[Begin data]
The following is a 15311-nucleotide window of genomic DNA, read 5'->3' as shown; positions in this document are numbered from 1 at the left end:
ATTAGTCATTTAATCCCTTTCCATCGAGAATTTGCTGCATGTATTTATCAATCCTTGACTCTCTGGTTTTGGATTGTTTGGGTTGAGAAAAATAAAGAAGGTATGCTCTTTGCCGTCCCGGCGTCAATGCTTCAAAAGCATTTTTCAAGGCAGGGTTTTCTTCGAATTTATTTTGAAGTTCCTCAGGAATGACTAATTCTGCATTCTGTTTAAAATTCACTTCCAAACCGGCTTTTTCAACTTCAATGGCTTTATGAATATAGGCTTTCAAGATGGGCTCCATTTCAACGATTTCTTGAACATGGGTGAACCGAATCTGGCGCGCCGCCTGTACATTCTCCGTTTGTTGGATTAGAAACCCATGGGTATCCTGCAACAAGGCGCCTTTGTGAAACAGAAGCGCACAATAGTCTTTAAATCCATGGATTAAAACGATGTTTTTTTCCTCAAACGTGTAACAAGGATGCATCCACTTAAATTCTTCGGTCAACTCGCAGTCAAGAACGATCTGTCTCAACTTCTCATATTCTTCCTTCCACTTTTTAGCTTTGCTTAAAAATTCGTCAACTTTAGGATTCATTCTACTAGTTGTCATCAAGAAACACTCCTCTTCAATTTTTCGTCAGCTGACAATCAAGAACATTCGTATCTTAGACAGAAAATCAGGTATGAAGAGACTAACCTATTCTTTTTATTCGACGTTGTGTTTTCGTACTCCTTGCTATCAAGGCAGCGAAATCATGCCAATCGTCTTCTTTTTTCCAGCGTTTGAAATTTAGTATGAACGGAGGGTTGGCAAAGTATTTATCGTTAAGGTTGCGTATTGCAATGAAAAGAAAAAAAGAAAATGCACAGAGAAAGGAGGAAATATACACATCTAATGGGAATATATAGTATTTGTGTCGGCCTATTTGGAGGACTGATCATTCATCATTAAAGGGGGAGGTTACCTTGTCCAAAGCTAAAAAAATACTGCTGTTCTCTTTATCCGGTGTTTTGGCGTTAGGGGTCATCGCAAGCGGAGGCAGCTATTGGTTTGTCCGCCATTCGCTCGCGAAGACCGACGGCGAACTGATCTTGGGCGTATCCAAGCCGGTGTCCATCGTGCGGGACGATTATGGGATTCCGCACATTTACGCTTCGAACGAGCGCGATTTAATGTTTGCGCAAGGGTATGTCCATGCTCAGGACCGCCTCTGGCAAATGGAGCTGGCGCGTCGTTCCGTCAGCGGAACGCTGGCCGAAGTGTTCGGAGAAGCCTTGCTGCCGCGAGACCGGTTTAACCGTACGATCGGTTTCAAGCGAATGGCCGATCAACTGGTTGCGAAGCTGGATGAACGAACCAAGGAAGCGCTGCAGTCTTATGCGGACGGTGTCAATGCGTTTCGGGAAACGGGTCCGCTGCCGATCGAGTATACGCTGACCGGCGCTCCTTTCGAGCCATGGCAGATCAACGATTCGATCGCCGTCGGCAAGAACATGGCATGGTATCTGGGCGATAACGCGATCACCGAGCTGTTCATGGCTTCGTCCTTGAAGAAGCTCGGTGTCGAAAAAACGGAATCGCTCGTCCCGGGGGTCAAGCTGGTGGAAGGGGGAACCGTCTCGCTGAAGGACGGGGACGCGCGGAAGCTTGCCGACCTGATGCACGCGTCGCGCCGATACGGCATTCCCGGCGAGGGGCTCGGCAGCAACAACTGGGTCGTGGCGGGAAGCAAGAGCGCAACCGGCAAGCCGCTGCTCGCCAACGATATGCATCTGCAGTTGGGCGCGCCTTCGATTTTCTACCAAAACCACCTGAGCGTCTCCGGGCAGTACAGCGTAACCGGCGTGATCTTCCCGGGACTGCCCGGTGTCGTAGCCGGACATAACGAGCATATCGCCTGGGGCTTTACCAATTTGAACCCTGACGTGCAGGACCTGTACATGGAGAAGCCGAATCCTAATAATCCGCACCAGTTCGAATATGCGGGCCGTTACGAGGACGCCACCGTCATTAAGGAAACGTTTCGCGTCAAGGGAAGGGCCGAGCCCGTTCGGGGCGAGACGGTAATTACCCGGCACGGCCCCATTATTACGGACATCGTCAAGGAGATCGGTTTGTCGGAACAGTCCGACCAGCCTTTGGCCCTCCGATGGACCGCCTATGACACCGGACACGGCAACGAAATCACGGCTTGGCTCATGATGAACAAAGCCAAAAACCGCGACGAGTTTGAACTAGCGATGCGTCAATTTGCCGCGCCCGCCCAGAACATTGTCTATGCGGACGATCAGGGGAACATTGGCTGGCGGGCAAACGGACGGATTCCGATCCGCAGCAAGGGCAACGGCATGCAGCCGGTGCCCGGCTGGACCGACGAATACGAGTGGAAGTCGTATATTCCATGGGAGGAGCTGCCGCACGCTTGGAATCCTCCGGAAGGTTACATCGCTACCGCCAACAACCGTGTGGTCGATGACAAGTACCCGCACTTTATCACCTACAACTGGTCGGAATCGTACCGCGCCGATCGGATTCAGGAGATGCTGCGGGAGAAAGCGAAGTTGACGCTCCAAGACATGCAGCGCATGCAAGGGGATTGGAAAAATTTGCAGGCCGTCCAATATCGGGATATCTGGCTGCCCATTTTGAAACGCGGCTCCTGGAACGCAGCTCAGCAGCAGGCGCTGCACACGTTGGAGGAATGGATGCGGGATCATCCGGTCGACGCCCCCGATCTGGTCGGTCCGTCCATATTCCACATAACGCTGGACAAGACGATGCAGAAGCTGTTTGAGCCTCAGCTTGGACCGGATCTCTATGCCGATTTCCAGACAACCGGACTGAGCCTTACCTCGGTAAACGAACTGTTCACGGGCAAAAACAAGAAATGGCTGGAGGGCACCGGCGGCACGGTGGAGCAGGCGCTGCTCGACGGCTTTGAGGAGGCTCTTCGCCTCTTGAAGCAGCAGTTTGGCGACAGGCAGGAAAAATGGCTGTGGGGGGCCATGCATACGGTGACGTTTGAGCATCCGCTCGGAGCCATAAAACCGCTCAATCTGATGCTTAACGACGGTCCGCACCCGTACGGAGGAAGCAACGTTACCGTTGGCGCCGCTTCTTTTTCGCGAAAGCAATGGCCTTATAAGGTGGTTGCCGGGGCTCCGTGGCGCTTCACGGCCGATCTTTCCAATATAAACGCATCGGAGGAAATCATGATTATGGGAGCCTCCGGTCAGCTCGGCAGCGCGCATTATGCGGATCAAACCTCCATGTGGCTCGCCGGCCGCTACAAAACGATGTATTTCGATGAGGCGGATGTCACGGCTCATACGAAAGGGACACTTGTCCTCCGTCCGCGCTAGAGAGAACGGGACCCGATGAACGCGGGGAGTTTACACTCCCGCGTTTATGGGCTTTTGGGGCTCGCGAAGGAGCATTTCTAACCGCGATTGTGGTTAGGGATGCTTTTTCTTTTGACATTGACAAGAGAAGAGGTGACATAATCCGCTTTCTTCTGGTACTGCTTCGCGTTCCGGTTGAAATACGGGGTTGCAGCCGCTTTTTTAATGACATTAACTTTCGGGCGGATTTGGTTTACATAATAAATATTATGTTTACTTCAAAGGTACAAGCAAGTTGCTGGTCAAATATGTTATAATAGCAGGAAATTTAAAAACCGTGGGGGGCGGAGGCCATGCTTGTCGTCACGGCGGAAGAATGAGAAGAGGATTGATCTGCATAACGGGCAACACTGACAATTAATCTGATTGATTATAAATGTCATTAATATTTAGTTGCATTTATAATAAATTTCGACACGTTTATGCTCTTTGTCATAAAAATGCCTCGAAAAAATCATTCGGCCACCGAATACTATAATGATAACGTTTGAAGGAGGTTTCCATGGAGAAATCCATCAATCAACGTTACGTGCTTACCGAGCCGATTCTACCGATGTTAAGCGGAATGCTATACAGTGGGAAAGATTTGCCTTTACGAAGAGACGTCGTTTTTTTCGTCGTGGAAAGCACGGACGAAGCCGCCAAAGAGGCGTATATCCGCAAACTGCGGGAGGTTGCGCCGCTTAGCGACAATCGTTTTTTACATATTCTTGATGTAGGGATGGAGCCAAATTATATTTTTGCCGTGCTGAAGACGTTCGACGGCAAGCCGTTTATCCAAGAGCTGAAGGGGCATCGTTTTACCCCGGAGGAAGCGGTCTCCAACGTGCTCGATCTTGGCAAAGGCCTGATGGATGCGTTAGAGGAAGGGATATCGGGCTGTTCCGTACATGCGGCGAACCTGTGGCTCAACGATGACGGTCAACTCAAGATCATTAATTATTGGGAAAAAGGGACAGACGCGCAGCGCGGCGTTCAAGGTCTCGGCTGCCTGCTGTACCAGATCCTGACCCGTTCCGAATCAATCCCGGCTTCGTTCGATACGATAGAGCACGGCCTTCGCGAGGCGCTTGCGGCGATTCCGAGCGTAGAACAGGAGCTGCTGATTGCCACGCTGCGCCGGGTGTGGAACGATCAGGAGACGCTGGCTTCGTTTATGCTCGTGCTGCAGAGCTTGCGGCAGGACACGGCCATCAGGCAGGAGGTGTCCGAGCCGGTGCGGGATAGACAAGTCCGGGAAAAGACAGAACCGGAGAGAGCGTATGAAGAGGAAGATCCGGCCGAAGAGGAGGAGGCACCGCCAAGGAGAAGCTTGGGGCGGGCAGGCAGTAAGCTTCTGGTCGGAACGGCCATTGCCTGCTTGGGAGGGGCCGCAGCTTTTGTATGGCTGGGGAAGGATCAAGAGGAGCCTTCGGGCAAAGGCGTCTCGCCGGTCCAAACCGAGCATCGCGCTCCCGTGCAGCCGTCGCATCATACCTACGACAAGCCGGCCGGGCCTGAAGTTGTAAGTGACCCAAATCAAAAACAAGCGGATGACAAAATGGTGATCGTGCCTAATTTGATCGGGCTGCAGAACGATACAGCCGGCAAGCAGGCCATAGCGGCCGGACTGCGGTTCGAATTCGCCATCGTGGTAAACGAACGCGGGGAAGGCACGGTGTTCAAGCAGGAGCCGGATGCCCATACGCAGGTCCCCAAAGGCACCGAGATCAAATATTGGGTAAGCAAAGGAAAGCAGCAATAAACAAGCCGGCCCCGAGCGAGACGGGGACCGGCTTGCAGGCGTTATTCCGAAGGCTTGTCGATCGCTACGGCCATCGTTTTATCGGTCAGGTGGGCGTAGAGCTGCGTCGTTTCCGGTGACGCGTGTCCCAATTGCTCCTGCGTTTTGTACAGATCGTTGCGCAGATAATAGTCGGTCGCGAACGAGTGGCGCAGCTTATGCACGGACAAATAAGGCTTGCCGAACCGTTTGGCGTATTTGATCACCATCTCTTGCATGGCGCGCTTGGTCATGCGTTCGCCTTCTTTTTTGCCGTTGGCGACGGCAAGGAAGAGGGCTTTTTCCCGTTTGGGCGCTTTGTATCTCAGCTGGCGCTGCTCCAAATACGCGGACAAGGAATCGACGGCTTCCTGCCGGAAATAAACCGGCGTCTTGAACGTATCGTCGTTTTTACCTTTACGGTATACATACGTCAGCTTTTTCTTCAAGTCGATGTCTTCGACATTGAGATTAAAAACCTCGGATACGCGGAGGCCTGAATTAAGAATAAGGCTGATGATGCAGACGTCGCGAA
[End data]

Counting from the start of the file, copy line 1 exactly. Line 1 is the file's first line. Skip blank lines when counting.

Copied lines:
The following is a 15311-nucleotide window of genomic DNA, read 5'->3' as shown; positions in this document are numbered from 1 at the left end: